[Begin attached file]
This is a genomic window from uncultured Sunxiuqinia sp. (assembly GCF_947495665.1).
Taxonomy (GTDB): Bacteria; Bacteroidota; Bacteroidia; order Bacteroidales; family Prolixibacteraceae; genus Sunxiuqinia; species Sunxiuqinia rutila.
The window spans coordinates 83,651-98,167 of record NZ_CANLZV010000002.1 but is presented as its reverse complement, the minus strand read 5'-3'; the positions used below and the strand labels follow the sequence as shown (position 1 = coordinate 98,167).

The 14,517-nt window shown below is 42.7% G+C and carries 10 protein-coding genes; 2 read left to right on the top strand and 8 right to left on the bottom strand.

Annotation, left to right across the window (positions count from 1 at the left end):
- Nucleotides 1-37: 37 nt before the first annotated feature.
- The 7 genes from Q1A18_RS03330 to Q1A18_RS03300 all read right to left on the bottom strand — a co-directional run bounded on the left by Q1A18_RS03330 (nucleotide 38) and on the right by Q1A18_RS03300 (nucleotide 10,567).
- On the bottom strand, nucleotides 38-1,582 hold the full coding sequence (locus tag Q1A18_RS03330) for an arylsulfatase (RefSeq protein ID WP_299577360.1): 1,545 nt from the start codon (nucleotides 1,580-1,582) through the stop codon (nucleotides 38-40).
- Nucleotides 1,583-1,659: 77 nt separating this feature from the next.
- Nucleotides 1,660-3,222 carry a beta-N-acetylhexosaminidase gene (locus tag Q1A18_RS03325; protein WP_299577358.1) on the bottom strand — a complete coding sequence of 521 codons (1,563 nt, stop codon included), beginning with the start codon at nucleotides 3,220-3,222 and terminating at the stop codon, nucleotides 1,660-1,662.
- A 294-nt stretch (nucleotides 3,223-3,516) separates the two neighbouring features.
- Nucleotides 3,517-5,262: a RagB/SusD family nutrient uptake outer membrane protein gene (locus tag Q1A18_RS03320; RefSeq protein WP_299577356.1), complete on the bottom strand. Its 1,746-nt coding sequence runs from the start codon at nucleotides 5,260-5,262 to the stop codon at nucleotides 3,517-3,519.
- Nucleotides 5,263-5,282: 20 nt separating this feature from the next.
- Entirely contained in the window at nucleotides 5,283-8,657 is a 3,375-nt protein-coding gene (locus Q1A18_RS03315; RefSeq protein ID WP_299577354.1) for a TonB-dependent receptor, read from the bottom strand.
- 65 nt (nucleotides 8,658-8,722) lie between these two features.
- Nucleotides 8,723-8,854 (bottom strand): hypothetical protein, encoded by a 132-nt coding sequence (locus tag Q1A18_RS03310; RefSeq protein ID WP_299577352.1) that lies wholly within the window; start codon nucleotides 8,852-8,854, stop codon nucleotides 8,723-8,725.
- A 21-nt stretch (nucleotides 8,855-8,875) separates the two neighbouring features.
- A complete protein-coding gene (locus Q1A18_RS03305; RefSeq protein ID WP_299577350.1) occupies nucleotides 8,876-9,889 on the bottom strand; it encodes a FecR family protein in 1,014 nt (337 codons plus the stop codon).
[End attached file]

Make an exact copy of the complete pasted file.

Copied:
This is a genomic window from uncultured Sunxiuqinia sp. (assembly GCF_947495665.1).
Taxonomy (GTDB): Bacteria; Bacteroidota; Bacteroidia; order Bacteroidales; family Prolixibacteraceae; genus Sunxiuqinia; species Sunxiuqinia rutila.
The window spans coordinates 83,651-98,167 of record NZ_CANLZV010000002.1 but is presented as its reverse complement, the minus strand read 5'-3'; the positions used below and the strand labels follow the sequence as shown (position 1 = coordinate 98,167).

The 14,517-nt window shown below is 42.7% G+C and carries 10 protein-coding genes; 2 read left to right on the top strand and 8 right to left on the bottom strand.

Annotation, left to right across the window (positions count from 1 at the left end):
- Nucleotides 1-37: 37 nt before the first annotated feature.
- The 7 genes from Q1A18_RS03330 to Q1A18_RS03300 all read right to left on the bottom strand — a co-directional run bounded on the left by Q1A18_RS03330 (nucleotide 38) and on the right by Q1A18_RS03300 (nucleotide 10,567).
- On the bottom strand, nucleotides 38-1,582 hold the full coding sequence (locus tag Q1A18_RS03330) for an arylsulfatase (RefSeq protein ID WP_299577360.1): 1,545 nt from the start codon (nucleotides 1,580-1,582) through the stop codon (nucleotides 38-40).
- Nucleotides 1,583-1,659: 77 nt separating this feature from the next.
- Nucleotides 1,660-3,222 carry a beta-N-acetylhexosaminidase gene (locus tag Q1A18_RS03325; protein WP_299577358.1) on the bottom strand — a complete coding sequence of 521 codons (1,563 nt, stop codon included), beginning with the start codon at nucleotides 3,220-3,222 and terminating at the stop codon, nucleotides 1,660-1,662.
- A 294-nt stretch (nucleotides 3,223-3,516) separates the two neighbouring features.
- Nucleotides 3,517-5,262: a RagB/SusD family nutrient uptake outer membrane protein gene (locus tag Q1A18_RS03320; RefSeq protein WP_299577356.1), complete on the bottom strand. Its 1,746-nt coding sequence runs from the start codon at nucleotides 5,260-5,262 to the stop codon at nucleotides 3,517-3,519.
- Nucleotides 5,263-5,282: 20 nt separating this feature from the next.
- Entirely contained in the window at nucleotides 5,283-8,657 is a 3,375-nt protein-coding gene (locus Q1A18_RS03315; RefSeq protein ID WP_299577354.1) for a TonB-dependent receptor, read from the bottom strand.
- 65 nt (nucleotides 8,658-8,722) lie between these two features.
- Nucleotides 8,723-8,854 (bottom strand): hypothetical protein, encoded by a 132-nt coding sequence (locus tag Q1A18_RS03310; RefSeq protein ID WP_299577352.1) that lies wholly within the window; start codon nucleotides 8,852-8,854, stop codon nucleotides 8,723-8,725.
- A 21-nt stretch (nucleotides 8,855-8,875) separates the two neighbouring features.
- A complete protein-coding gene (locus Q1A18_RS03305; RefSeq protein ID WP_299577350.1) occupies nucleotides 8,876-9,889 on the bottom strand; it encodes a FecR family protein in 1,014 nt (337 codons plus the stop codon).